The cash crunch afflicting the SABC has now affected its service providers, who have been unceremoniously informed that they will not be paid for July.
SABC spokesperson Kaizer Kganyago confirmed to The Star on Wednesday the authenticity of a letter written by the broadcaster’s group executive for television, Nomsa Philiso.
In the note dated July 30, Philiso cited the SABC’s short to medium-term pressure “in respect of cash flow due to the current liquidity challenge experienced”, for service providers not receiving their payments last month.
According to a highly placed source, at least five well-known TV production houses producing some of the SABC’s biggest money spinners haven’t been paid. The withholding of payment has apparently necessitated producers to approach banks for loans in order for them to remain afloat.
This comes on the back of The Star’s report in March that the public broadcaster was owed R25.5 billion in TV licence fees over the past three years. This caused the SABC to write off more than R4.5bn of unpaid debts of over a million “invalid” accounts in the 2016/17 financial year, according to a written response to Phumzile van Damme, the DA MP who is the party’s parliamentary spokesperson on communication.
In its annual report for the 2016/17 financial year released in September, the SABC posted a net loss after tax of R977 million, where the organisation said it “experienced financial constraints owing to revenue streams deteriorating at a rate of 6% higher than cost reduction”.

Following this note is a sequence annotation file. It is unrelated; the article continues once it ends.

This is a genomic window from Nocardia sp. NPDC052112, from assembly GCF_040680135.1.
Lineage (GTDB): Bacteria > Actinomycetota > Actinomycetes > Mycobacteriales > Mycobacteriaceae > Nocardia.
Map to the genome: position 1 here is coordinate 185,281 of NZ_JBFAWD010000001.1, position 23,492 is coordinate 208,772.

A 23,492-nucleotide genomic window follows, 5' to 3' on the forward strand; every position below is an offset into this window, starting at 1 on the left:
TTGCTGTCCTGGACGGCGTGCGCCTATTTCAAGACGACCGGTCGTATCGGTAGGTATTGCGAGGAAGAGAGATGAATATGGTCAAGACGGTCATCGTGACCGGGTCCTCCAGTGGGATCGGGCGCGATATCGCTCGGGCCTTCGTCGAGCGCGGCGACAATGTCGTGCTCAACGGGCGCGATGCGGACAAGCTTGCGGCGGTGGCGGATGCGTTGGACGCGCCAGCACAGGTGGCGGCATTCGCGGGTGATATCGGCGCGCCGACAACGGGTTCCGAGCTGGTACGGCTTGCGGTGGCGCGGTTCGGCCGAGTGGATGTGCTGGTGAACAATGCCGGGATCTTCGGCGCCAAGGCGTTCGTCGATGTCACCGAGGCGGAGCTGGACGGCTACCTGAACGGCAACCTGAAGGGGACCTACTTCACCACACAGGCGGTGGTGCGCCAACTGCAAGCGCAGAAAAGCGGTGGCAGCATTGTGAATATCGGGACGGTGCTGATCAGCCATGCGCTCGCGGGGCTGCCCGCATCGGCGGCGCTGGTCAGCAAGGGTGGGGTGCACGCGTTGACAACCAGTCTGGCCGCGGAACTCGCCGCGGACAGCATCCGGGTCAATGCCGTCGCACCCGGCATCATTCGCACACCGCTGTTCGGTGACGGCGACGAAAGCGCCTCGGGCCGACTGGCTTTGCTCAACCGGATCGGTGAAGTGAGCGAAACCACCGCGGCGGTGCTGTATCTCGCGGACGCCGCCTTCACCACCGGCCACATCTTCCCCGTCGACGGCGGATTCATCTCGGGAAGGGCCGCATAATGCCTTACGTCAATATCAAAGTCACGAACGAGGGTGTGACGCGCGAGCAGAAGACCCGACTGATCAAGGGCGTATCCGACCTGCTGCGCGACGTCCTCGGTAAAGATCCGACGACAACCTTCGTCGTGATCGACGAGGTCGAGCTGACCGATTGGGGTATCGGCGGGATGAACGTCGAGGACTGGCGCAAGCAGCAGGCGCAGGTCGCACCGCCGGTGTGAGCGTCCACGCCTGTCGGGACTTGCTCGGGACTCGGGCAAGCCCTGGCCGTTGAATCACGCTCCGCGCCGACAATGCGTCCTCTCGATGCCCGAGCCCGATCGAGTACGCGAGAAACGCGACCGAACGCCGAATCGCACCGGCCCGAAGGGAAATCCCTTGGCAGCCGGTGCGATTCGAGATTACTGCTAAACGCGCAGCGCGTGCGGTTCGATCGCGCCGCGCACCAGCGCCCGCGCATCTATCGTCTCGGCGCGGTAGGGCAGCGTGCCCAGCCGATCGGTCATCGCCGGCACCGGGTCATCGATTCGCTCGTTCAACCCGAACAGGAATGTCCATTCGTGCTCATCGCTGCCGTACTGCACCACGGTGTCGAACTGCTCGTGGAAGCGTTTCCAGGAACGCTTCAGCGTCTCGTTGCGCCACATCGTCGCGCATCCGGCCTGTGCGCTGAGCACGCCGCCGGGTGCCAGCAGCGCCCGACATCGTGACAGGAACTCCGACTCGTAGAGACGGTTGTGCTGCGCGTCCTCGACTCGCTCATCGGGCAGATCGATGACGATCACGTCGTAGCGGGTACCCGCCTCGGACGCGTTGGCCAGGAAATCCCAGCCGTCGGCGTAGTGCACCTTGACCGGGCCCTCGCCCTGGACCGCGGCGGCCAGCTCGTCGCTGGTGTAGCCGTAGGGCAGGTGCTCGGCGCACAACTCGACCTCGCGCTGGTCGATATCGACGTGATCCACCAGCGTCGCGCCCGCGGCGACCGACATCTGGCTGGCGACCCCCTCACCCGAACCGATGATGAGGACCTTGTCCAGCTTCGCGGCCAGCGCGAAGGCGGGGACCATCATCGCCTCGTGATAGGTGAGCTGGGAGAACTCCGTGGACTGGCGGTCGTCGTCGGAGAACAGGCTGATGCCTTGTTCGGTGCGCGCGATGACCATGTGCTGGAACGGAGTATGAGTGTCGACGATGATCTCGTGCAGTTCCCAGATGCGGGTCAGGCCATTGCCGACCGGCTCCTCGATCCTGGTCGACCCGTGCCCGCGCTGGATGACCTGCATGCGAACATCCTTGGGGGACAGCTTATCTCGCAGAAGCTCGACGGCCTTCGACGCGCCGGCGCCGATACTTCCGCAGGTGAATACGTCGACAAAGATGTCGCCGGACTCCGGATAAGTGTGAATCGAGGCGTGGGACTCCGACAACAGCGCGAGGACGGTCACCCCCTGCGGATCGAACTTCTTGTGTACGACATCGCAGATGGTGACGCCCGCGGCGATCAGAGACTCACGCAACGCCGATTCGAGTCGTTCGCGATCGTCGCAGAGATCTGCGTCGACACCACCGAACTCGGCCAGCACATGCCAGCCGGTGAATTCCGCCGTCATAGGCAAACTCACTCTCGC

“Cash and cash equivalents as at the end of the 2016/17 financial year were R82m, compared to the previous year’s R881m,” the report said. It is this loss which Philiso could have been alluding to when she informed contractors of their non-payment in July. Philiso did, however, say the broadcaster would communicate with service providers before August 15 “to forge a way forward…”
Kganyago, although acknowledging the veracity of the circular and its contents, refused to be drawn into disclosing the extent of the SABC’s self-diagnosed financial afflictions.
“That letter was written to stakeholders; we didn’t issue a statement. We wrote a letter to stakeholders – to people we are in business with. And we expect them to respond to us in the form of a letter. As a matter of courtesy, we cannot engage our stakeholders through the newspapers or a radio station,” was Kganyago’s emphatic response. That is why we didn’t issue a statement to talk to them (the service providers), because we respect our stakeholders… That is something which we are clear about,” Kganyago asserted.
He added that he was not in a position to know when the service providers would comment on the notice of non-payment, saying the response was at the respective contractors’ discretion.
“We are writing to them not as a group; we are writing to individual stakeholders,” Kganyago said. “The fact of the matter is that if I write you a letter and you have issues with the contents thereof, you will respond to me. You are not going to go to a newspaper or a radio station and say ‘I don’t like what they have written in here’.
“Because if we start commenting around this to you, then they must also respond to you. That’s not how we do business,” he added.